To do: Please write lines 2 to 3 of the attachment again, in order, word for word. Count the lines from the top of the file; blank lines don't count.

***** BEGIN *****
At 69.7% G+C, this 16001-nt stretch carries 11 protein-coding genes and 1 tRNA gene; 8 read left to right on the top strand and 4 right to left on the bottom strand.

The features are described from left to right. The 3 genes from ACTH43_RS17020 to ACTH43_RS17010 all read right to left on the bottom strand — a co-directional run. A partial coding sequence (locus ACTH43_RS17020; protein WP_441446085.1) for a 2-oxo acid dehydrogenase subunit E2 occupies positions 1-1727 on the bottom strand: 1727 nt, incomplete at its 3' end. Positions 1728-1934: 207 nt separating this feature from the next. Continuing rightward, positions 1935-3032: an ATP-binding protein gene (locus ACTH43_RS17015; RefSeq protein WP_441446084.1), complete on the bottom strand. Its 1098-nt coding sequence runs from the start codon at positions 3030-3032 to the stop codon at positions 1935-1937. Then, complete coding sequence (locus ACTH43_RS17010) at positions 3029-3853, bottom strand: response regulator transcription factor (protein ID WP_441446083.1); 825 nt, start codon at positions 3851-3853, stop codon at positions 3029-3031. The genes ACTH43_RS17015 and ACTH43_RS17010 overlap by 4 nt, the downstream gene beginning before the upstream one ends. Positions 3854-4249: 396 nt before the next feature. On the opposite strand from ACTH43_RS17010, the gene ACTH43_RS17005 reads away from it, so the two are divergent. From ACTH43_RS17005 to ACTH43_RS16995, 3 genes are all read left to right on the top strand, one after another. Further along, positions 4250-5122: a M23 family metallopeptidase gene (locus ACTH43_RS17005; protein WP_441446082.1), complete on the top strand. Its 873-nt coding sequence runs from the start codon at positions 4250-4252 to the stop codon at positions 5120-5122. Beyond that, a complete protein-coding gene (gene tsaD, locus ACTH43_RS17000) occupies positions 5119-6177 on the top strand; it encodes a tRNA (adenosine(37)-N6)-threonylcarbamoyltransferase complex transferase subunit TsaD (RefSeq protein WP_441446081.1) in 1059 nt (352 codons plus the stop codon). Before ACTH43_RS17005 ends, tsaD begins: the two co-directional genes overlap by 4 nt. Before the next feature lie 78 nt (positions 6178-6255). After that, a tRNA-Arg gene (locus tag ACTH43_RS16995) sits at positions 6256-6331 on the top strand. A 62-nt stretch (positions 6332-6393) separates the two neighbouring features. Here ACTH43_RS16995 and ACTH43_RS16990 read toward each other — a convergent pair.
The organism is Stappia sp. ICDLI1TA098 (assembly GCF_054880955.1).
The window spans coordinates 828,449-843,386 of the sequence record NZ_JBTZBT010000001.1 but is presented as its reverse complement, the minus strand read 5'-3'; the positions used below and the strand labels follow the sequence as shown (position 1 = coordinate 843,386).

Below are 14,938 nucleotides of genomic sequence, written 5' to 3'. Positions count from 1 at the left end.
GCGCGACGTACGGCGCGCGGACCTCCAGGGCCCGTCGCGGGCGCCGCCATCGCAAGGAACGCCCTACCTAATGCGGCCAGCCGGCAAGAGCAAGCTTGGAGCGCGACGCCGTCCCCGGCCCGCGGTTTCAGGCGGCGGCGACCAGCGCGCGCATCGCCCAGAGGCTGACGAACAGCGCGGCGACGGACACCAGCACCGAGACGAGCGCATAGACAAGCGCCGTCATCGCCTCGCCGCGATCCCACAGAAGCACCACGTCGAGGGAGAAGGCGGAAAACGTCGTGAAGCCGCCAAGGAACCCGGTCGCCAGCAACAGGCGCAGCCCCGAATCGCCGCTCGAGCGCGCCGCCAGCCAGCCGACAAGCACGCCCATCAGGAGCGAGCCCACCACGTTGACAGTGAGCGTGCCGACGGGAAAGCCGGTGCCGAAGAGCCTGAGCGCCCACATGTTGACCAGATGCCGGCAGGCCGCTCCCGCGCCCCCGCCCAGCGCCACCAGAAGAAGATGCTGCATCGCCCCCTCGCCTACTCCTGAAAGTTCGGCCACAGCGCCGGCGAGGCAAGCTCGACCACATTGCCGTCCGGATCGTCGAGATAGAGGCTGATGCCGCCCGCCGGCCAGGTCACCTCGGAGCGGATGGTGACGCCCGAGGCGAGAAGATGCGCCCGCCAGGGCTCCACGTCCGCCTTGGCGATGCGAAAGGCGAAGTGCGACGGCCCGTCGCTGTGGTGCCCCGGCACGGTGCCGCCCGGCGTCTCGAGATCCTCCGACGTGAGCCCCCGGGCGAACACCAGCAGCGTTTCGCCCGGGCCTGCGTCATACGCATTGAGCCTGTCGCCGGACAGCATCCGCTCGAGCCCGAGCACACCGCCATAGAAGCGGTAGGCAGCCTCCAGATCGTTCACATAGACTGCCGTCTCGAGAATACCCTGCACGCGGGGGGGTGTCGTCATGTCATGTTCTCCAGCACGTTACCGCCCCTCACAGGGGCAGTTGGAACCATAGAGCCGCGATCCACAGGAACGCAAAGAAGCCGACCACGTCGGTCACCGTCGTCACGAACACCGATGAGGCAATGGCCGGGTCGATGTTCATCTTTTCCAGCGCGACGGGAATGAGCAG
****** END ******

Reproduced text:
The features are described from left to right. The 3 genes from ACTH43_RS17020 to ACTH43_RS17010 all read right to left on the bottom strand — a co-directional run. A partial coding sequence (locus ACTH43_RS17020; protein WP_441446085.1) for a 2-oxo acid dehydrogenase subunit E2 occupies positions 1-1727 on the bottom strand: 1727 nt, incomplete at its 3' end. Positions 1728-1934: 207 nt separating this feature from the next. Continuing rightward, positions 1935-3032: an ATP-binding protein gene (locus ACTH43_RS17015; RefSeq protein WP_441446084.1), complete on the bottom strand. Its 1098-nt coding sequence runs from the start codon at positions 3030-3032 to the stop codon at positions 1935-1937. Then, complete coding sequence (locus ACTH43_RS17010) at positions 3029-3853, bottom strand: response regulator transcription factor (protein ID WP_441446083.1); 825 nt, start codon at positions 3851-3853, stop codon at positions 3029-3031. The genes ACTH43_RS17015 and ACTH43_RS17010 overlap by 4 nt, the downstream gene beginning before the upstream one ends. Positions 3854-4249: 396 nt before the next feature. On the opposite strand from ACTH43_RS17010, the gene ACTH43_RS17005 reads away from it, so the two are divergent. From ACTH43_RS17005 to ACTH43_RS16995, 3 genes are all read left to right on the top strand, one after another. Further along, positions 4250-5122: a M23 family metallopeptidase gene (locus ACTH43_RS17005; protein WP_441446082.1), complete on the top strand. Its 873-nt coding sequence runs from the start codon at positions 4250-4252 to the stop codon at positions 5120-5122. Beyond that, a complete protein-coding gene (gene tsaD, locus ACTH43_RS17000) occupies positions 5119-6177 on the top strand; it encodes a tRNA (adenosine(37)-N6)-threonylcarbamoyltransferase complex transferase subunit TsaD (RefSeq protein WP_441446081.1) in 1059 nt (352 codons plus the stop codon). Before ACTH43_RS17005 ends, tsaD begins: the two co-directional genes overlap by 4 nt. Before the next feature lie 78 nt (positions 6178-6255). After that, a tRNA-Arg gene (locus tag ACTH43_RS16995) sits at positions 6256-6331 on the top strand. A 62-nt stretch (positions 6332-6393) separates the two neighbouring features. Here ACTH43_RS16995 and ACTH43_RS16990 read toward each other — a convergent pair.
The organism is Stappia sp. ICDLI1TA098 (assembly GCF_054880955.1).